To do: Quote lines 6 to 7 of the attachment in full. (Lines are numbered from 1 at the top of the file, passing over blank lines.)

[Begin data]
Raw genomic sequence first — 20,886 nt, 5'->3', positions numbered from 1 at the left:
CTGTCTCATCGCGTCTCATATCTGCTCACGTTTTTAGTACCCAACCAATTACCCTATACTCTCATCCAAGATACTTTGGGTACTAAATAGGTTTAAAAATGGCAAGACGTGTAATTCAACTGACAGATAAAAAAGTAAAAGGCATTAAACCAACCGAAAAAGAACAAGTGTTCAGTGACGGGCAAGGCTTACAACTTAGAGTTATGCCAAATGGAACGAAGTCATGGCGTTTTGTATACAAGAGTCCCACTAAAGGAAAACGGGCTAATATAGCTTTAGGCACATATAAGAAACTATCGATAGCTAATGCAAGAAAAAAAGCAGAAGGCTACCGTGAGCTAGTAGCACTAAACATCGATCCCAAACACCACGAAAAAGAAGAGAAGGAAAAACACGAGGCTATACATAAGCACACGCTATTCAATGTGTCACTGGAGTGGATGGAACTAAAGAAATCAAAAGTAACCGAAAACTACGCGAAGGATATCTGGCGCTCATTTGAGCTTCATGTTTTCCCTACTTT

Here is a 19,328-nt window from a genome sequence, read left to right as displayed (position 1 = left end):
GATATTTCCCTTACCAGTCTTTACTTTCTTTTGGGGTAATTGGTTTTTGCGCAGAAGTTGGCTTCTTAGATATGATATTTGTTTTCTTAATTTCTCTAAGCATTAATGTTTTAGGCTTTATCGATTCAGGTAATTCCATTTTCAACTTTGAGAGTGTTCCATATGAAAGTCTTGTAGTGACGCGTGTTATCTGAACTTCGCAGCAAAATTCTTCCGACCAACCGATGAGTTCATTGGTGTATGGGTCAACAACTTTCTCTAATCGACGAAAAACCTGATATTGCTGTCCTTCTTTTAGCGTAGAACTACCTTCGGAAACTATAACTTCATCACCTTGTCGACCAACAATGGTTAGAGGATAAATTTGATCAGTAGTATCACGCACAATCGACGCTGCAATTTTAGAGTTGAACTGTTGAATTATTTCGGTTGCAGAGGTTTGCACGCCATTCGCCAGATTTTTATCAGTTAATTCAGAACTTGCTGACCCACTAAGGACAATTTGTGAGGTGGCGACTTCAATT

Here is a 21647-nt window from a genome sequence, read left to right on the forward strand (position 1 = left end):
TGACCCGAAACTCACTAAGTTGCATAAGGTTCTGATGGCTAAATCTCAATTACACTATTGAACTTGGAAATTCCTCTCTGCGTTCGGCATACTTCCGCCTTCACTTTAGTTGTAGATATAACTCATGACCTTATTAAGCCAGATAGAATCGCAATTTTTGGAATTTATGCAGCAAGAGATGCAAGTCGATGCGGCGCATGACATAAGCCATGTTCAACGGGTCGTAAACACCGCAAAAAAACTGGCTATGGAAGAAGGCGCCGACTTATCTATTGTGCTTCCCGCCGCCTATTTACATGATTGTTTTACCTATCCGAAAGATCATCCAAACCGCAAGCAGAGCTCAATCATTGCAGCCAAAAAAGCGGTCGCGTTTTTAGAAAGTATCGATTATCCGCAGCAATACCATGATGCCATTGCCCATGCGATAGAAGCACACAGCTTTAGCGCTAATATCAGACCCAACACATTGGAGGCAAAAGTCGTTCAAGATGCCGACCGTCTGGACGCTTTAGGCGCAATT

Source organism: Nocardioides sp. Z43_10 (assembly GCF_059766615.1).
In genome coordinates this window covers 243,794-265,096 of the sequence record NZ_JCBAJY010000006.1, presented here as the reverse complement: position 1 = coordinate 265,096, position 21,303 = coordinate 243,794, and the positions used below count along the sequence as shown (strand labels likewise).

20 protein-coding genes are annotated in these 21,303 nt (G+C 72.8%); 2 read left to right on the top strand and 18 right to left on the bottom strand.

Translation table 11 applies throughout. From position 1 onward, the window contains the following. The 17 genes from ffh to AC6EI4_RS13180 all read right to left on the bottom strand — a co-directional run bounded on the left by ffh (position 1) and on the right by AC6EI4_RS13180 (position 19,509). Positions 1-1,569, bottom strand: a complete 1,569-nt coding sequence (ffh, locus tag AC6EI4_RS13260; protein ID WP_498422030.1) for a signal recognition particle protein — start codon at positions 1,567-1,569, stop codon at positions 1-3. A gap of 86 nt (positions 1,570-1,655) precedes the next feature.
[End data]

TGACCCGAAACTCACTAAGTTGCATAAGGTTCTGATGGCTAAATCTCAATTACACTATTGAACTTGGAAATTCCTCTCTGCGTTCGGCATACTTCCGCCTTCACTTTAGTTGTAGATATAACTCATGACCTTATTAAGCCAGATAGAATCGCAATTTTTGGAATTTATGCAGCAAGAGATGCAAGTCGATGCGGCGCATGACATAAGCCATGTTCAACGGGTCGTAAACACCGCAAAAAAACTGGCTATGGAAGAAGGCGCCGACTTATCTATTGTGCTTCCCGCCGCCTATTTACATGATTGTTTTACCTATCCGAAAGATCATCCAAACCGCAAGCAGAGCTCAATCATTGCAGCCAAAAAAGCGGTCGCGTTTTTAGAAAGTATCGATTATCCGCAGCAATACCATGATGCCATTGCCCATGCGATAGAAGCACACAGCTTTAGCGCTAATATCAGACCCAACACATTGGAGGCAAAAGTCGTTCAAGATGCCGACCGTCTGGACGCTTTAGGCGCAATT

Source organism: Nocardioides sp. Z43_10 (assembly GCF_059766615.1).